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Holidays a Litmus Test for Retailers Post September Sales Drop

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U.S.-China trade tiff, volatility in crude prices, sluggish business spending, slowdown in manufacturing sector and certain geopolitical issues are now impacting consumer behavior and in turn spending activity. While consumer confidence — a key determinant of the economy’s health — witnessed the steepest fall in nine months during September, retail sales also slid for the first time in seven months. The metric last declined in February.

Market pundits indicated that the aforementioned factors are enough to fuel apprehensions about the economy losing steam, which otherwise has witnessed the longest expansion on record since June 2009. Well if consumers choose to tighten purse strings, retailers have to tough it out this holiday season.

Brick-&-mortar retailers will surely be looking for green shoots of consumer spending recovery in hopes for improved business activities during the festive period. Notably, dismal September sales have raised the probability of a cut in benchmark interest rate for the third time this year, largely to get consumers to splurge again.

What Happened in September?

The Commerce Department stated that U.S. retail and food services sales in September fell 0.3% to $525.6 billion on a sequential basis. This follows a slightly upward revision in August’s reading that now shows a 0.6% gain instead of 0.4% growth earlier. Notably, retail sales improved 4.1% from September last year.

The report suggests that sales at motor vehicles and parts dealers, and building material dealers fell 0.9% and 1%, respectively, from the previous month. Receipts at gasoline stations slid 0.7%, while sales at food & beverage stores declined 0.1%. Meanwhile, sales at sporting goods, hobby, book & music stores were down 0.1%, the same at general merchandise store fell 0.3%.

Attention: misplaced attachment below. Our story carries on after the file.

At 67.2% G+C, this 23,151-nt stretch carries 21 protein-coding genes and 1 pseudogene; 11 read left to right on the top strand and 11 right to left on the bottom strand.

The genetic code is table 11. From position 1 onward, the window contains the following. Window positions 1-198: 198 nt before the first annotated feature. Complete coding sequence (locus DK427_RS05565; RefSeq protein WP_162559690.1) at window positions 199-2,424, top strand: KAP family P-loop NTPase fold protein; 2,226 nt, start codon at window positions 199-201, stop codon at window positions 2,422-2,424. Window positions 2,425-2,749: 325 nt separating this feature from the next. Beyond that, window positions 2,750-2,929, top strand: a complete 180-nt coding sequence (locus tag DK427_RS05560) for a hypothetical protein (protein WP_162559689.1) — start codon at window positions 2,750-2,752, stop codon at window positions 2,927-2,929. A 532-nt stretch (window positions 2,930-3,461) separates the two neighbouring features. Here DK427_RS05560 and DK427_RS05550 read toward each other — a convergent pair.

We note that sales at both furniture & home furnishing stores as well health & personal care stores grew 0.6%. While sales at clothing & clothing accessories stores jumped 1.3%, food services & drinking places improved 0.2%. Although, sales at non-store retailers decreased 0.3% on a sequential basis, the same improved 12.9% from the prior-year period.

Will Holiday Season Bring Back Lost Mojo?

Some experts believe that the fall in retail sales may be a temporary phase, as consumers remain in good shape, courtesy of a solid job market. This is evident from the 50-year low unemployment rate of 3.5% in September. A sturdy labor market is likely to stimulate consumer spending — one of the pivotal factors driving the economy — during the festive season.

Moreover, the National Retail Federation’s holiday sales projection of a tick-up in retail sales in the band of 3.8-4.2% (excluding automobiles, restaurants and gasoline) hints at increasing basket size and more traffic with retailers as ultimate gainers. Online and other non-store sales are expected to grow 11-14%. Last year, holiday sales rose just 2.1%, per NRF.

Further, data compiled by Deloitte indicates that holiday sales are expected to increase 4.5-5% and exceed $1.1 trillion between November 2019 and January 2020. Meanwhile, e-commerce sales are estimated to improve 14-18% to reach $144-149 billion.

No wonder the holiday season, which accounts for a sizeable chunk of yearly revenues and profits, is a make or break time for retailers. With only a month left for the festivities to begin, retail bellwethers from Amazon AMZN to Walmart WMT and from Macy's M to Gap (GPS - Free Report) are pulling up socks to capitalize on this upcoming season. Retailers such as Target TGT, Kohl’s KSS and Dollar Tree DLTR have also announced their hiring plans for the upcoming festive period.

Definitely, retailers are ready to walk the extra mile this time around too, to woo bargain hunters. They are deploying resources to enhance omni-channel capacities, introducing new brands, remodeling or refurbishing stores and expanding same-day delivery options to expedite the shopping process during the busiest part of the year. Retailers are even trying to absorb higher costs related to tariffs and keep consumers unaffected.

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